What main coat you use largely depends on personal preference and what aesthetic look you are going for on your car. For instance, there are numerous color options as well as finish options, including matte, semi-gloss, and high-gloss. Just be sure to get a high-quality spray paint designed for use on automotive wheels.

After finishing the main coat, you can add a final clear coat. While this step is not necessary, it will help further protect your rims from chipping or corroding over the years. And, it will give the rims an added shine.

Step 10: Once Dry, Put Rims Back On The Car

 

Before putting your tires back on the car, be certain that they are completely dry. To be safe, wait at least a few hours or up to a day. Your car should still be lifted and secure with jack stands, so simply put your tires back on, and your car will look brand new.

Now Your Old Rims Look Brand New!

The wonderful thing about painting rims is that it gives your car a whole new look with minimal effort and cost. And, learning how to paint rims is not complicated. Get some good spray paint, clean your rims, add a few layers of paint, and you will be riding in style in no time. And if painting your rims get you on a car renovation kick, check out our guides for how to get paint off a car, how to remove window tint, and how to touch up car paint for some other ideas on how to refresh your ride.





Frequently Asked Questions

What kind of paint do you use on rims?

To paint rims, it is best to use a high-quality spray paint that is designed for use on automobiles. While the primer and base coat is a necessity, a clear coat is optional.

Additionally, you’ll want to make sure the paint is compatible with the material of your rims, which will likely be either alloy or steel.

In terms of the color and finish of the paint, that is up to personal preference. There are many color options, from classic silver, black, or gold, to more adventurous colors.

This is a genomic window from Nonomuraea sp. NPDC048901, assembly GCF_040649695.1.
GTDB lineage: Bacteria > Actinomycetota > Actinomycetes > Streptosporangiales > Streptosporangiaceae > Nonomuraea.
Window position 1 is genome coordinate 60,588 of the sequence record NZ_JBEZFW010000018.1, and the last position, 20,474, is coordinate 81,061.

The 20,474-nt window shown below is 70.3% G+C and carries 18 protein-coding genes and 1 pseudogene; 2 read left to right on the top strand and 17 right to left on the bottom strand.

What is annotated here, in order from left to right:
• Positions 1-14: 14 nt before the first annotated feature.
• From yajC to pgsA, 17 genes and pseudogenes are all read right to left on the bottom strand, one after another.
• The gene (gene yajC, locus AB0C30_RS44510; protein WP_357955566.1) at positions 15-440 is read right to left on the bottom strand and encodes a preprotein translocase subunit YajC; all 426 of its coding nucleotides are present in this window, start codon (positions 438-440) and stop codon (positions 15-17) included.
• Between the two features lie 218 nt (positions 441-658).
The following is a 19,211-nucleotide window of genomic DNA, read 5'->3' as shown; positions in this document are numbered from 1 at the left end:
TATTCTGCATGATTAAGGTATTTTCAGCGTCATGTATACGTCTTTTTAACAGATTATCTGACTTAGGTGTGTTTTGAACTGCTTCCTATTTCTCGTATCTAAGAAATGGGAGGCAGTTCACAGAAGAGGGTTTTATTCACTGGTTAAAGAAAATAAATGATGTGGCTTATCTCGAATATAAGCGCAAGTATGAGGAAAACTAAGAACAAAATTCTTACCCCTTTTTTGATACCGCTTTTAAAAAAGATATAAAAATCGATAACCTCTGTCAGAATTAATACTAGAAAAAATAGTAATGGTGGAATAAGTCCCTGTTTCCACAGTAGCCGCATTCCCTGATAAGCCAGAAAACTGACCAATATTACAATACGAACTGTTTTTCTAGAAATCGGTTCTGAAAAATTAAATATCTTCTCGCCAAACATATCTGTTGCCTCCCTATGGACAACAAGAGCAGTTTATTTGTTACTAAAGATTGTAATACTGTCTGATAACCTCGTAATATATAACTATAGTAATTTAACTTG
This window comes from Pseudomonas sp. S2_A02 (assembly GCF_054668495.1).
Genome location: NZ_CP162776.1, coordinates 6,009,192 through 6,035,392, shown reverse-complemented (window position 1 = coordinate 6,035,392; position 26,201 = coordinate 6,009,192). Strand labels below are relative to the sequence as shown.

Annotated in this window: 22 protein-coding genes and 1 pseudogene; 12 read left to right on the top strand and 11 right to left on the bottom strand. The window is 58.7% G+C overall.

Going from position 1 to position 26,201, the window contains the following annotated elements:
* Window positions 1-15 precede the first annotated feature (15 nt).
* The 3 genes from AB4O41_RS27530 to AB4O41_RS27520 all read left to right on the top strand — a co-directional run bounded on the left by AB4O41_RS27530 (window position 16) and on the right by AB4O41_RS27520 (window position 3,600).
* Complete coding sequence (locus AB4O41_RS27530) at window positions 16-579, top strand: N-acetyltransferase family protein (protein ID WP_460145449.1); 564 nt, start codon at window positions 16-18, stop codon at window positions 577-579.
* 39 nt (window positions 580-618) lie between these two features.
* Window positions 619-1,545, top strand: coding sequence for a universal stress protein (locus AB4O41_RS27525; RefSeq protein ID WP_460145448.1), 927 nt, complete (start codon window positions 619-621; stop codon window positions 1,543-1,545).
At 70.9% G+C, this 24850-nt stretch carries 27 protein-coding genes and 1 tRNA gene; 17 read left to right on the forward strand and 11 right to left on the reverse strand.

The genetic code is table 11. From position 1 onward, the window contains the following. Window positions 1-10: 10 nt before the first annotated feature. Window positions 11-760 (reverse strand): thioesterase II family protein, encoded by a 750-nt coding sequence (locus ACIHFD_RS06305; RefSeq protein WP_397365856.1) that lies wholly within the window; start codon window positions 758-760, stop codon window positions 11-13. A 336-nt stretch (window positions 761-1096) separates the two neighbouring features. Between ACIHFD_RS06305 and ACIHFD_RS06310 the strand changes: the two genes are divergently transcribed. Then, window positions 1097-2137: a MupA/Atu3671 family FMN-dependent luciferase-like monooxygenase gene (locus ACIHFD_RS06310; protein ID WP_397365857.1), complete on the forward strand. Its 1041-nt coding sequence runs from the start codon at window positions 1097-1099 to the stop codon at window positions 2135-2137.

Look for paint that has a short drying time. And the paint should be corrosion and rust-resistant. Finally, make sure you get the correct finish for the look you want. You can choose matte, semi-gloss, or high-gloss finishes.

Can you paint rims without sanding them?

No, you should always sand the rims before painting them. Even if at first glance, you don’t notice any grit or grime, there is usually some kind of imperfection on the rims if they have been in use. Depending on the severity of the imperfections, you can use less rough sandpaper if your rims are in good shape.

Do I need to remove the rims from the tires before painting them?

No, you do not. Instead, use notecards or painter’s tape and plastic to cover the tires. This should prevent any paint from getting on the rubber.

Should I use a clear coat at the end when painting rims?

If you want added protection and gloss, use a clear coat. It is not necessary, but if you are willing to spend a few extra dollars, it will ass to the durability and life of the paint job.



Joybeth Sullivan
About Joybeth Sullivan

Joybeth Sullivan is an accomplished content creator. She does it all as a writer, photographer, and videographer. Her work has been published in local and international outlets. She graduated from the University of Georgia in May of 2020 with a dual-degree in English & Film. Today, she is based out of Denver, CO. When she isn't writing, you can find her on long drives in the mountains with her husky, Newman, riding shotgun.